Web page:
- swelling, of the eyes, face, lips, tongue, throat, hands, feet, ankles, or lower legs
- difficulty breathing or swallowing
Prior to initiating estradiol treatment, inform your doctor or pharmacist about any known allergies to estradiol or other substances. This product may contain inactive ingredients that can trigger allergic reactions or other complications.
Before using this medication, disclose your medical history to your doctor or pharmacist, particularly if you have experienced vaginal bleeding of unknown cause, certain types of cancers (such as breast, uterine, or ovarian cancer), blood clots, stroke, heart disease, liver disease, kidney disease, a family history of breast lumps, cancer, or blood clots, a family or personal history of a swelling disorder called angioedema, blood clotting disorders, high blood pressure, diabetes, high levels of cholesterol/triglycerides, obesity, lupus, underactive thyroid (hypothyroidism), imbalances in minerals, a specific hormonal problem called hypoparathyroidism, uterine problems, gallbladder disease, asthma, seizures, migraine headaches, a blood disorder known as porphyria, or mental/mood disorders.
Refrain from smoking or using tobacco products, as the combination of estrogen use and smoking significantly elevates the risk of stroke, blood clots, high blood pressure, and heart attack, particularly in women above the age of 35.
Notify your doctor if you have recently undergone surgery, will be undergoing surgery, or will be immobile for an extended period (such as during a long plane flight). These circumstances increase the risk of developing blood clots, especially when using estrogen products. You may need to discontinue this medication temporarily or take specific precautions.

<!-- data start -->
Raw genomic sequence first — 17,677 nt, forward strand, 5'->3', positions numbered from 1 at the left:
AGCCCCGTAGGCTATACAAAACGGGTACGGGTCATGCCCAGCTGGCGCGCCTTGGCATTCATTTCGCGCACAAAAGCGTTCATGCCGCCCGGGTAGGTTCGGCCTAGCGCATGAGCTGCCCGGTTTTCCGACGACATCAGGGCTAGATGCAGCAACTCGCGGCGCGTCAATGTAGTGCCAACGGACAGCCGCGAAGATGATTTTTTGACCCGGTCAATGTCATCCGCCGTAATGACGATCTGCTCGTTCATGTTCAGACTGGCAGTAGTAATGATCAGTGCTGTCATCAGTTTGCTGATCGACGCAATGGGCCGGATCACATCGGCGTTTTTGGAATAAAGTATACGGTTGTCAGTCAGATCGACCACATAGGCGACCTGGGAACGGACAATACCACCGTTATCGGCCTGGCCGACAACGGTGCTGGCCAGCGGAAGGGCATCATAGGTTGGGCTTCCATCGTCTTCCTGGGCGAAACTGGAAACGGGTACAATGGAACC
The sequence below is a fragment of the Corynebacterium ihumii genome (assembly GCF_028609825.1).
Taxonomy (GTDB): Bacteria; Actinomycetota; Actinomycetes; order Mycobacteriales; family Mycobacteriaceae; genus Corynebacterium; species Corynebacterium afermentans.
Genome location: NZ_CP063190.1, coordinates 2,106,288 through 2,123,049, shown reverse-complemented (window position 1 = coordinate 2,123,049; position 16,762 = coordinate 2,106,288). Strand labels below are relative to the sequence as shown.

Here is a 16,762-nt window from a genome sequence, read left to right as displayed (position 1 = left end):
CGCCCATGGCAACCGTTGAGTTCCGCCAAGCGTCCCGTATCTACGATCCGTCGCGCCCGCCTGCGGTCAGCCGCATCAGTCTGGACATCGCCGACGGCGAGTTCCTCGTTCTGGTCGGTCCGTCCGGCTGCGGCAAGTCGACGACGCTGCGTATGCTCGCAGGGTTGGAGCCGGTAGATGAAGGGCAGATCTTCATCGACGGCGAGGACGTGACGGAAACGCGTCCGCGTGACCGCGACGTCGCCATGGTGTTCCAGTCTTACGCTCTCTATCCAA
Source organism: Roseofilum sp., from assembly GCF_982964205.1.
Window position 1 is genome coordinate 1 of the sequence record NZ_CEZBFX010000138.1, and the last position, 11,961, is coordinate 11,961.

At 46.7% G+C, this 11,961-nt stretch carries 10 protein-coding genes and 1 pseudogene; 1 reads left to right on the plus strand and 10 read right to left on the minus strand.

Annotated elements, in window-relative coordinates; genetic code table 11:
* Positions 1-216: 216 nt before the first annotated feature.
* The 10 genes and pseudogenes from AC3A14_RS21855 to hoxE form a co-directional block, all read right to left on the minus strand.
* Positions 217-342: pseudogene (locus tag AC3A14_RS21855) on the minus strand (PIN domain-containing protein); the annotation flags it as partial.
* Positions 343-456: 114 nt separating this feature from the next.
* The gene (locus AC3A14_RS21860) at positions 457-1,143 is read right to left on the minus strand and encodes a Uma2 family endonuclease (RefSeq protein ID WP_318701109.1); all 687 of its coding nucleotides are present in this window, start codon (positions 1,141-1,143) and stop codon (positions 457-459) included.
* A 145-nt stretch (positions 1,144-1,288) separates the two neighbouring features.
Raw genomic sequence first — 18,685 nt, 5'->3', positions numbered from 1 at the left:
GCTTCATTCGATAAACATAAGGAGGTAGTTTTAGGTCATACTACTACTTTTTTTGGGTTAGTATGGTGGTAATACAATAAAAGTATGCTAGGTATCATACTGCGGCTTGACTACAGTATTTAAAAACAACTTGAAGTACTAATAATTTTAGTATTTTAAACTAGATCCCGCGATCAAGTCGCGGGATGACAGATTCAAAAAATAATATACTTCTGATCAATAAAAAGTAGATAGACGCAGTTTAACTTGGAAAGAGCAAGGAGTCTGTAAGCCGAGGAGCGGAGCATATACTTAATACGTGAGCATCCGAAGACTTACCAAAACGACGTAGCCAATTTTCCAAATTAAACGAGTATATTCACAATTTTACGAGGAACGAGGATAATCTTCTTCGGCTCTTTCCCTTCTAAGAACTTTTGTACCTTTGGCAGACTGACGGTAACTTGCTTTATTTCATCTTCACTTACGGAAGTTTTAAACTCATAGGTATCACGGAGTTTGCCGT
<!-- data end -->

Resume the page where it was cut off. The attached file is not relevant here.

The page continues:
This medication may cause the appearance of blotchy, dark areas on the face and skin, a condition known as melasma. Exposure to sunlight can exacerbate this effect. Limit sun exposure, avoid tanning booths and sunlamps, and use sunscreen and protective clothing when outdoors.
Individuals who are nearsighted or wear contact lenses may experience vision problems or difficulty wearing contact lenses while using this medication. Contact your eye doctor if you encounter such issues.
If you are scheduled for an MRI test, inform the testing personnel that you are using the estradiol patch. Certain patches may contain metals that can cause severe burns during an MRI. Consult your doctor to determine whether you should remove the patch before the test and apply a new one afterward, and follow the proper instructions for doing so.
Children may exhibit increased sensitivity to the side effects of this drug, which can potentially affect their growth and development. Discuss the potential effects of this medication with the doctor and periodically monitor your child’s growth.
This medication should not be used during pregnancy. If you become pregnant or suspect that you are pregnant, promptly inform your doctor.
Estradiol passes into breast milk and may affect the quality and quantity of breast milk produced. Consult your doctor before breastfeeding while using this medication.
Form and Strength
Climara Patch is available in the following forms and strengths:
Climara Patch patch:
How long does it take for the Climara Patch to work?
Onset of efficacy is within 1 to 2 weeks after the start of therapy and that efficacy is fully sustained during the 7-day patch wear period with some diminution of effect during the treatment-free week of each cycle.
Can I swim or take a bath while wearing the Climara Patch?
You shouldn’t swim, take a bath, or use a sauna if you use the once-weekly version of the estradiol patch, as this could affect how your body absorbs the medication. These activities are safe to do if you use the twice-weekly patches.